With the fight against terrorism indefinitely stalled in Iraq, viewers are probably thirsting for a movie like The Kingdom, which offers the fantasy of Americans laying waste to terrorists in the country that spawned 15 of the 19 Sept. 11 hijackers. The film is dangerously cathartic, especially once the action shifts to a particularly hostile neighborhood and evildoers with Kalashnikovs and rocket-launchers are picked off like tin ducks at a carnival booth. The heroes of Peter Berg's gung-ho retribution tale are fighting the terrorists over there so we don't have to fight them here, but his film is indulging in a queasy brand of escapism. Winning imaginary wars isn't the same as winning real ones, but The Kingdom nonetheless smells like victory.
After providing a crude thumbnail sketch of U.S.-Saudi relationships, the film opens in a heavily guarded compound for American oil workers and their families. As the workers enjoy a leisurely afternoon of softball and cookouts, terrorists posing as official guards open fire on them, but that's only a precursor to a much more devastating attack. With more than 100 dead, including two of their agents, the FBI is anxious to investigate the crime, but the tenuous relationship between the U.S. and the Saudi royal family—as well as the family's relationship to the kingdom outside its walls—makes for a sticky political situation. Eventually, the FBI gets permission to send an elite team of four agents (Jamie Foxx, Chris Cooper, Jennifer Garner, and Jason Bateman), who learn that getting to the truth involves a lot of time-consuming protocol and red tape.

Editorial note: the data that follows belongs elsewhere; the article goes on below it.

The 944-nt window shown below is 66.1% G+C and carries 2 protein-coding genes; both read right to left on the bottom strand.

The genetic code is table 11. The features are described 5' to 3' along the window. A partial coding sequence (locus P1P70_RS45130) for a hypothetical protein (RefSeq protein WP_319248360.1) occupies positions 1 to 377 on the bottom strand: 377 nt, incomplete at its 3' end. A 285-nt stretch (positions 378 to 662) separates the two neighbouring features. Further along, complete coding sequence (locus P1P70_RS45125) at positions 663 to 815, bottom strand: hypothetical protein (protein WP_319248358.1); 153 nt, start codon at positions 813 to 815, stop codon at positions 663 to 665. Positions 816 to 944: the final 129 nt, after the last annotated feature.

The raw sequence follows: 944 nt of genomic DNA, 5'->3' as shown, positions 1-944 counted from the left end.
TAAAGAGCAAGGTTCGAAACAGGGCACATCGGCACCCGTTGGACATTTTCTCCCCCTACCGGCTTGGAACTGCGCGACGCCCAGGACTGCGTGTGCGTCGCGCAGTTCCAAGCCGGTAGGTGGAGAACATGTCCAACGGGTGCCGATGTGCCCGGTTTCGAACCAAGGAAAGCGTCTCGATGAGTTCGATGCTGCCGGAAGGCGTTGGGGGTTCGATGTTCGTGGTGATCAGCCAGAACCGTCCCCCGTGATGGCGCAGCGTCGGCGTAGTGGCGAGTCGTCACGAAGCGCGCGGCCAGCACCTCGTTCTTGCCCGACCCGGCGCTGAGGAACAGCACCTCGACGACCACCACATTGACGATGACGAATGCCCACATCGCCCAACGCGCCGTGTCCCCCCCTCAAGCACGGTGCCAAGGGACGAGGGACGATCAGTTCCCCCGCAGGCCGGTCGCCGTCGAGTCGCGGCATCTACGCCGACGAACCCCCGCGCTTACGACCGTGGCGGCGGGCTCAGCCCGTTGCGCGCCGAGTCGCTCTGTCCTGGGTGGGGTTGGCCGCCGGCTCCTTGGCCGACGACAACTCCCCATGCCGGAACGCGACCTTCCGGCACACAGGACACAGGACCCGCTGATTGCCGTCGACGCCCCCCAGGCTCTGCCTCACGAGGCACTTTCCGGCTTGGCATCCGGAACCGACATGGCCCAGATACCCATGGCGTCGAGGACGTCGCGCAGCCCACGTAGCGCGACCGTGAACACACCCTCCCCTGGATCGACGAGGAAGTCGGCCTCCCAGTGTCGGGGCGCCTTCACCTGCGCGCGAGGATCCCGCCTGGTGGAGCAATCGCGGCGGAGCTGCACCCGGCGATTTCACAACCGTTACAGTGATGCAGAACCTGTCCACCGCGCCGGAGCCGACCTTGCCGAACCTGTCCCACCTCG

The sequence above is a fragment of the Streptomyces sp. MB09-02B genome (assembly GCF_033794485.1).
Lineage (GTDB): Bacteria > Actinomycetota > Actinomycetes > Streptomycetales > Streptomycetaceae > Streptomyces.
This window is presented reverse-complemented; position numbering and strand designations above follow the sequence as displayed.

With a sympathetic Saudi colonel (Ashraf Barhom) serving as their tour guide—a political cover for a film that could be tarred as racist—the FBI team faces so much obstruction that it's extra-exhilarating when they finally head into Terrorist Central with guns a-blazin'. Let's be clear: The Kingdom isn't intended as a jingoistic bloodbath along the lines of Rambo or Missing In Action; it at least attempts to understand the complications inherent in U.S. involvement in Middle Eastern affairs, and the chilling coda muddies the waters even further. But it takes delicacy and tact to tiptoe through this particular minefield, and director Peter Berg (Friday Night Lights), though undeniably skilled behind the camera, winds up appealing to people's basest instincts. The Kingdom offers the war on terrorism we wanted to fight—with clear, identifiable enemies; rock-solid intelligence; and precise deployment of American might—instead of the one we're stuck with.